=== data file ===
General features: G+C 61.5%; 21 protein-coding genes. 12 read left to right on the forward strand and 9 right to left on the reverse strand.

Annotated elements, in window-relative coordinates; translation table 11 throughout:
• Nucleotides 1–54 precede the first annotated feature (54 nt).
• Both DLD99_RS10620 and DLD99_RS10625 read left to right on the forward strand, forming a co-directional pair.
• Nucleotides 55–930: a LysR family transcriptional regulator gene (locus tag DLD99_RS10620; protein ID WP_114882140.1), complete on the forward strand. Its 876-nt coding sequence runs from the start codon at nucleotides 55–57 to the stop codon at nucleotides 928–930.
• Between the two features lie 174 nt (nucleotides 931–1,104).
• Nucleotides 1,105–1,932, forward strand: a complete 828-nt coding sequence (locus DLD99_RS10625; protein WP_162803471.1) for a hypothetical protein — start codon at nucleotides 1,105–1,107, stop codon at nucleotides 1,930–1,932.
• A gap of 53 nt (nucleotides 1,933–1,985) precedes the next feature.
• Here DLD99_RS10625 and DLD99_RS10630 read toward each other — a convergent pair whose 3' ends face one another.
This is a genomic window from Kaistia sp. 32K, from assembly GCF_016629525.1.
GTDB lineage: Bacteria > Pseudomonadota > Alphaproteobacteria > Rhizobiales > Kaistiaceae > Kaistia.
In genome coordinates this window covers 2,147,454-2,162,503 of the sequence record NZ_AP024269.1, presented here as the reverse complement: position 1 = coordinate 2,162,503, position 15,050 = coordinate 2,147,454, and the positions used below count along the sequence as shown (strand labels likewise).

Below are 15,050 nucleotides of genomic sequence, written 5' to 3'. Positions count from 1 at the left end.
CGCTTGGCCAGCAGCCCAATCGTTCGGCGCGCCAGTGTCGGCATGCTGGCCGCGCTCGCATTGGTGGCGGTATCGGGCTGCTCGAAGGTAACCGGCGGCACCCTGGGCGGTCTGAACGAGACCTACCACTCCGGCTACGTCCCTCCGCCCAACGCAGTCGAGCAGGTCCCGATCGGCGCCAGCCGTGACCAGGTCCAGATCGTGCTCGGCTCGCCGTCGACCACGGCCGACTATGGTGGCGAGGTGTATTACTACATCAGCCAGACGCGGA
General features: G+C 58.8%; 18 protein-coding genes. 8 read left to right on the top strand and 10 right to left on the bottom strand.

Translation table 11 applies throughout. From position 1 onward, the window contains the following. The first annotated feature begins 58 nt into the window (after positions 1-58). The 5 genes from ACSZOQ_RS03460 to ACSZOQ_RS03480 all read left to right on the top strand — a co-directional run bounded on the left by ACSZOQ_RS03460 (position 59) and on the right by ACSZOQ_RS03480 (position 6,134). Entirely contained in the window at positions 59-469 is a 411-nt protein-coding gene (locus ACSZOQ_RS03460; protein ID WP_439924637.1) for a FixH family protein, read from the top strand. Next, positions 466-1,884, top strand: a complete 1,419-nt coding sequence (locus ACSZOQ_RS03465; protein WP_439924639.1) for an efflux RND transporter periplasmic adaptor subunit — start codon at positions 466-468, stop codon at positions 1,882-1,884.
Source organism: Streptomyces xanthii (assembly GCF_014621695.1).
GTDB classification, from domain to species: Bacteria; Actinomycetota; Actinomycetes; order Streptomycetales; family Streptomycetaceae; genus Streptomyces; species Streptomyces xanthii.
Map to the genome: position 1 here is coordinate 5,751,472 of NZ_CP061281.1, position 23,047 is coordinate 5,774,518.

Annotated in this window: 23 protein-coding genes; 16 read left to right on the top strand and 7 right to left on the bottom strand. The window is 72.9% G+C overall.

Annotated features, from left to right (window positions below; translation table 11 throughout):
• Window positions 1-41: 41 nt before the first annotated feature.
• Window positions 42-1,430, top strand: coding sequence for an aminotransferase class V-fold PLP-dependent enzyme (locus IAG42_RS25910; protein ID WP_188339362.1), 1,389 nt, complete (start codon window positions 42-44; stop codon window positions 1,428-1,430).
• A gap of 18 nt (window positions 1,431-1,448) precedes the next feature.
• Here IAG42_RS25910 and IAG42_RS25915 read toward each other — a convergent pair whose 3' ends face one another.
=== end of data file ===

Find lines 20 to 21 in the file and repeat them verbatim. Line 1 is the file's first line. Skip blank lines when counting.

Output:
Annotated in this window: 23 protein-coding genes; 16 read left to right on the top strand and 7 right to left on the bottom strand. The window is 72.9% G+C overall.

Annotated features, from left to right (window positions below; translation table 11 throughout):